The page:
A boozy Broadway actress comes out of a 12-week cure to face the problems of her best friends as well as her needy daughter. She tries to balance the terrors of returning to work with the ...
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A boozy Broadway actress comes out of a 12-week cure to face the problems of her best friends as well as her needy daughter. She tries to balance the terrors of returning to work with the demands of all around her with humor and insight, while staying off the booze.Written by
Kristy McNichol is a daughter who never had a childhood. Marsha Mason is a mother who never grew up. And when they get together, they're the most mismatched roomates since "The Goodbye Girl". See more »
In its premiere engagement in America, this movie was released just six months before another filmed adaptation of a Neil Simon play, I Ought to Be in Pictures (1982). That movie was directed by Herbert Ross, who had been the first choice to direct Only When I Laugh (1981). Both works predominantly dealt with the conflict between a daughter and a parent, the parent being a mother in Only When I Laugh (1981), and a father in I Ought to Be in Pictures (1982). Both parent characters also abuse alcohol. Both films are reconciliation movies; in each film, the parent and daughter have not seen each other for several years. See more »
Jimmy is arranging a bouquet of orange flowers to welcome Georgia home from re-hab. He is shown adding a stem of eucalyptus to the bouquet and two branches of orange flowers that stick up much further than the other flower stems in the vase. When the delivery boy comes and Jimmy turns to get the money to pay for the groceries, the bouquet of orange flowers has no eucalyptus stem and the flowers are all the same height again. See more »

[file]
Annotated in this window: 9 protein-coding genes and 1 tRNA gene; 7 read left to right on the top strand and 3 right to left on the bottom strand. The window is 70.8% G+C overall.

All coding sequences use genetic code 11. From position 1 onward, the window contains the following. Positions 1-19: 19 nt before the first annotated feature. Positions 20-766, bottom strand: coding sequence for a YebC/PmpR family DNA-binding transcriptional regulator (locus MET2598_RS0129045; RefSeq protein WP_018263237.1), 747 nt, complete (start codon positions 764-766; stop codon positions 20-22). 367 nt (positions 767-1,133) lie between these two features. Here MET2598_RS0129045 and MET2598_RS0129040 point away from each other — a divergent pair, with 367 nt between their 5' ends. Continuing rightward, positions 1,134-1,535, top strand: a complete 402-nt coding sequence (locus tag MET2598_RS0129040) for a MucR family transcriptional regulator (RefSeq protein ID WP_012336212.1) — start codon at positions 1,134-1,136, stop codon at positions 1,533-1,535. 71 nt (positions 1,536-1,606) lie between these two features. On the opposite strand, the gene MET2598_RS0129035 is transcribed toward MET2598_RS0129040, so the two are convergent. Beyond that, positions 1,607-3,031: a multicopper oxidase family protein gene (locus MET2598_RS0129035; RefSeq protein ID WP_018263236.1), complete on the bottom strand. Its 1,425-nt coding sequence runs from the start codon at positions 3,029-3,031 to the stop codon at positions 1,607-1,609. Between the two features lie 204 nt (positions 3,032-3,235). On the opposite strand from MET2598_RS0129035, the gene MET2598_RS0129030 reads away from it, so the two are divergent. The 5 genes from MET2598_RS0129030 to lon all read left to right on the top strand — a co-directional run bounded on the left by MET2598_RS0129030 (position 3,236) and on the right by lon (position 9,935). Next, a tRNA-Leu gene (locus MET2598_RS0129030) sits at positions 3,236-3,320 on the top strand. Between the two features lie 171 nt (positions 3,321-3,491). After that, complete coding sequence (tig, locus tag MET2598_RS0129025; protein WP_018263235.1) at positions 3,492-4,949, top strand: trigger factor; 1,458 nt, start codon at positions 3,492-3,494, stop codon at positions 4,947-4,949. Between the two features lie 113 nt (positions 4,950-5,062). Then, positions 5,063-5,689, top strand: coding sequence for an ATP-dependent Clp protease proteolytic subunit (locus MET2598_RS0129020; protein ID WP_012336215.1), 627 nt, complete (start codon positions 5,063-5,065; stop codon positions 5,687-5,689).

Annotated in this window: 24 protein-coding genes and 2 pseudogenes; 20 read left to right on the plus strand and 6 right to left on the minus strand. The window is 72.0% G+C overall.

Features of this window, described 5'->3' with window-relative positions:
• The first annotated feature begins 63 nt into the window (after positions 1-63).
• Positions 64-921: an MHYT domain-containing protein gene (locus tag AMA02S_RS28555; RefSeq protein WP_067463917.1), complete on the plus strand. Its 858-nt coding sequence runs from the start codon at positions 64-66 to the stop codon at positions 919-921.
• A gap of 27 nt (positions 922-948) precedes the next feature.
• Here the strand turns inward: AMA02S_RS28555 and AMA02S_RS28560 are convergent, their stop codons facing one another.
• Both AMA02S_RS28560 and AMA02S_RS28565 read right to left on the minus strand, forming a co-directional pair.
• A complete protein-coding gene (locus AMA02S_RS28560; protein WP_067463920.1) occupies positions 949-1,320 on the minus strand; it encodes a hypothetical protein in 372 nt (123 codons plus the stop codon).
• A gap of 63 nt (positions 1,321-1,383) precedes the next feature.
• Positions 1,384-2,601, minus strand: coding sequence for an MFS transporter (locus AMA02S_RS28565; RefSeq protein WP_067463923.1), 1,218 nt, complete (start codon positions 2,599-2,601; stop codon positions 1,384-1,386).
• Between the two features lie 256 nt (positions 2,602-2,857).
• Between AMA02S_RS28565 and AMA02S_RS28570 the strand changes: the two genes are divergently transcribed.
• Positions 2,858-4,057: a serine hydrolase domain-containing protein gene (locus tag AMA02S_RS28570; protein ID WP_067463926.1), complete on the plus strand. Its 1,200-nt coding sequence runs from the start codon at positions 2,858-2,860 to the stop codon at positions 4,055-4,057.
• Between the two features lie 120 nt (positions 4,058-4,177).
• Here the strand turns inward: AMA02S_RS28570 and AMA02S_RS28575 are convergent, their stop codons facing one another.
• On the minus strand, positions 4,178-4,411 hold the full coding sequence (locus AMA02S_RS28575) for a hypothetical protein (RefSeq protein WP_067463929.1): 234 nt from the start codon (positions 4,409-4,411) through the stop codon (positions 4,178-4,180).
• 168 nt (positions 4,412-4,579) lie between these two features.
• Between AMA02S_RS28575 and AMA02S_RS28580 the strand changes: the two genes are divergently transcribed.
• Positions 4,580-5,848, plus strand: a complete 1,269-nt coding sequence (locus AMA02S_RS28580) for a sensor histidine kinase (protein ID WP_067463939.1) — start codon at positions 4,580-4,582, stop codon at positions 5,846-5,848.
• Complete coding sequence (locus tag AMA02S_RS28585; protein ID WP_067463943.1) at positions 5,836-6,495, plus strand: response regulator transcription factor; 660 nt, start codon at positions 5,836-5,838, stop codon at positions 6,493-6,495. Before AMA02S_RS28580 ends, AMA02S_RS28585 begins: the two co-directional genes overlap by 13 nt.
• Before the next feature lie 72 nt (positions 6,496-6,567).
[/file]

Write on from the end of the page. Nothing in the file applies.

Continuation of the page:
Much has been written over the years regarding the 'one-note" performances of Marsha Mason. Four of these "one-note" performances earned Mason Oscar nominations and IMO this is the best of those four. ONLY WHEN I LAUGH is Neil Simon's big screen re-working of his own play THE GINGERBREAD LADY. Marsha Mason plays Georgia Hines, an actress recently released from rehab, trying to get her career going again, trying to re-establish a relationship with her daughter (Kristy McNichol) and trying to stay sober and not really doing a great job with any of them. Mason hits all the right notes here and makes Georgia a flawed and realistic human being. Some of Mason's best moments involve no dialogue at all...there is a wonderful scene about 2/3 of the way through the film where an on-the-edge Georgia is walking the streets of Manhattan around dusk and it seem like every other storefront she passes is a bar. She then stops at an interior pay phone to call her doctor from rehab; however, he is not present and Georgia doesn't want to talk to the doctor who does answer the phone. This scene is extremely well-played by Mason and I think it's the scene that probably nailed the Oscar nomination for her. Kristy McNichol charms, as always, as Polly, Georgia's self-sufficient daughter who still yearns to be Mommie's little girl sometimes. James Coco and Joan Hackett also deliver Oscar nominated performances as Georgia's best friends, Jimmy, an unemployed actor and Toby, a vain, society beauty trying to cope with the fact that her best years have passed her by. Hackett is particularly impressive as the fading beauty whose fragile ego doesn't keep her from kicking Georgia in the ass when she needs it. Though Simon definitely has stronger screenplays under his belt, ONLY WHEN I LAUGH is worth seeing if for no other reason, the strong performances by the four leads, three of which earned Oscar nominations.
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